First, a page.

“Breonna Taylor is now attached to me for the rest of my life,” says Sgt. Jon Mattingly, one of the officers who was involved in the botched raid that ended Taylor’s life.
In a Good Morning America interview released this morning with co-anchor Michael Strahan, Mattingly provides his recollection of the evening and tells his side of the story. The platform he’s been given provides him a space to carve out his own facts, this is the first time he’s spoken out in the past seven months.
Below we’re sharing the biggest takeaways from his interview.
During the interview, Mattingly expresses that when the team of seven officers reached the porch of Taylor’s apartment, a neighbor came out and began arguing with Hankinson. He remembers the neighbor saying something close to, “‘She’s a good girl, leave her alone.” The officers were aiming to find money and drugs that could be linked to an ongoing investigation into Jamarcus Glover, Taylor’s ex-boyfriend.
He then shared before entering the apartment, the officers announced themselves. But, according to 12 witnesses including Taylor’s boyfriend, Kenneth Walker, the officers did not. Once the officers entered the apartment by force, he said he saw two figures at the end of the hall. Following this moment, he claims he heard a shot and felt a burning sensation in his leg. Walker reportedly shot him with a “warning shot,” this led to Mattingly shooting four return shots. This led to 32 shots ringing off, these shots led to Taylor’s death. He also adds here that if the seven officers stormed in with a no-knock warrant, that Taylor would still be alive today.
He alleges he didn’t learn of her death until the morning after the raid when he was out of surgery for his injury. Mattingly makes it clear that it was a mistake to assume Taylor was at her apartment alone. He also notes that he believes she’d be alive if the officers had given her and Walker more time to collect themselves.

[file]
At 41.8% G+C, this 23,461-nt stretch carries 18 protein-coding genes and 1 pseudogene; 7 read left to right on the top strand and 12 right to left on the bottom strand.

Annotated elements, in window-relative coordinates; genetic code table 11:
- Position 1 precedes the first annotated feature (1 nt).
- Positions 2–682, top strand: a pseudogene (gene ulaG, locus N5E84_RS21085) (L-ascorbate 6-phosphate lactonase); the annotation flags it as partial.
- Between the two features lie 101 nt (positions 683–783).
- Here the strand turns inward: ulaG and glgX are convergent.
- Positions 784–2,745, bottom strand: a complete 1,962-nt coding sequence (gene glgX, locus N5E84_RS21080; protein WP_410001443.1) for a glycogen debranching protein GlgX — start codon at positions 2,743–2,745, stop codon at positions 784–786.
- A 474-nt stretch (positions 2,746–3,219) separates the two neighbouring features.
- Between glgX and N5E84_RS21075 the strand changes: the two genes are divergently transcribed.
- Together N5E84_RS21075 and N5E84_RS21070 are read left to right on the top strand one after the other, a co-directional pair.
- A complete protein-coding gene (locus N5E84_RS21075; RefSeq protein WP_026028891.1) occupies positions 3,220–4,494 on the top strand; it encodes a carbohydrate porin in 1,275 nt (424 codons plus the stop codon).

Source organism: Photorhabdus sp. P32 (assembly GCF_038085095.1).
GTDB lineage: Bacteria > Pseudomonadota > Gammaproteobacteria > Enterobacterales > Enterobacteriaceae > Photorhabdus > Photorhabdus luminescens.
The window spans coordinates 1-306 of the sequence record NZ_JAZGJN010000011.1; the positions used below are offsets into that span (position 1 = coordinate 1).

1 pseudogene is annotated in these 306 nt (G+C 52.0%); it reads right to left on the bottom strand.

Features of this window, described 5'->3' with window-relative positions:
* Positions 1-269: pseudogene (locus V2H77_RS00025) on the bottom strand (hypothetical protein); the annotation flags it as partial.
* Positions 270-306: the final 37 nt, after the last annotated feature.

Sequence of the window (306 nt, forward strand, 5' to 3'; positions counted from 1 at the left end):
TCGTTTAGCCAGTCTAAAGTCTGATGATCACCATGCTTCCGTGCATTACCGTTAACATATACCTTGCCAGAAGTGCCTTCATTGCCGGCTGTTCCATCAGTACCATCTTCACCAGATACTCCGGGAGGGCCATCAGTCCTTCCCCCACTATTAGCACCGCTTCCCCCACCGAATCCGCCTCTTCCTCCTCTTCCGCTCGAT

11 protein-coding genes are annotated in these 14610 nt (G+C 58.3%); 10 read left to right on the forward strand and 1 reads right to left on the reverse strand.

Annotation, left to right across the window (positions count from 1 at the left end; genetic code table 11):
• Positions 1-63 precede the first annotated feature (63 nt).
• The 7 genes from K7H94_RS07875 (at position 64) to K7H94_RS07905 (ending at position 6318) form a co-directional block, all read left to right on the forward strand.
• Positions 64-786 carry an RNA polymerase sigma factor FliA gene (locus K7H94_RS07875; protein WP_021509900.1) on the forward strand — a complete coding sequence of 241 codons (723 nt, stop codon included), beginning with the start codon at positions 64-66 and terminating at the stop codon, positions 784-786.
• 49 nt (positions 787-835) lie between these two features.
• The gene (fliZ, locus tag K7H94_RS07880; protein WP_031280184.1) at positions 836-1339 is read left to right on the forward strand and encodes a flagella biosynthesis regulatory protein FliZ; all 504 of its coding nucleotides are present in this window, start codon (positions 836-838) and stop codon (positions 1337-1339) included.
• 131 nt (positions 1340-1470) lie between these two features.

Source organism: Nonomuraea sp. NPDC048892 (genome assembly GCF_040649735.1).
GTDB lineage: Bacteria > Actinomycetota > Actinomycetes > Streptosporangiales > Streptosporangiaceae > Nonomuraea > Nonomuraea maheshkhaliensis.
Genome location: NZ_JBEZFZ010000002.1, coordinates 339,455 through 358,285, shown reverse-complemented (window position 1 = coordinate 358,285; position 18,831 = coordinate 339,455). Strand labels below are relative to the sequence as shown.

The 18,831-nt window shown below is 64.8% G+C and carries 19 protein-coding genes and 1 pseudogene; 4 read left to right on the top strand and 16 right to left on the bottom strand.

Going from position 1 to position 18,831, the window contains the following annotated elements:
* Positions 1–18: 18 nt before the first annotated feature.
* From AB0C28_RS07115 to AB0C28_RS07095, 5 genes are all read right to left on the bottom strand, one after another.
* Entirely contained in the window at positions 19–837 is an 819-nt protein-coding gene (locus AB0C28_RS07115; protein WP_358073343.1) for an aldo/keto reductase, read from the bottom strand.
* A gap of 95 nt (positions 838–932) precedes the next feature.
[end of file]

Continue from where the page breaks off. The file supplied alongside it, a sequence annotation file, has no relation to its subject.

At one point, Mattingly shares empathy for Taylor’s family. But, he also manages to throw in bigoted ideals in regards to violence inflicted on African Americans. “It’s not a race thing like people want to try to make it out to be. It’s not. This is a point where we were doing our job, we gave too much time when we go in, I get shot, we returned fire,” he said. “This is not us going, hunting somebody down. This is not kneeling on a neck. It’s nothing like that.” It’s difficult to stomach these sentences as anything less than racist.
Mattingly’s depiction of George Floyd was also alarming. “This is not relatable to George Floyd. This is nothing like that.” He added, “It’s not Ahmaud Arbery. It’s nothing like it. These are two totally different types of incidences.”
This blatant erasure clarifies the officer’s viewpoints and could point to the fact that he doesn’t value Black bodies. The publicized deaths that have driven protestors and activists to organize throughout generations are not isolated incidents.
Immediately after the Good Morning America interview aired, users on Twitter began sharing their take on it. There were quite a few reactions that stood out, you can read a few of them below.
At the moment, a grand juror who was granted the ability to speak out about the case has divulged that the grand jury “didn’t agree that [Taylor’s] fatal shooting was justified,” per NBC. This news comes after a Kentucky judge ordered records in the proceedings to be released.
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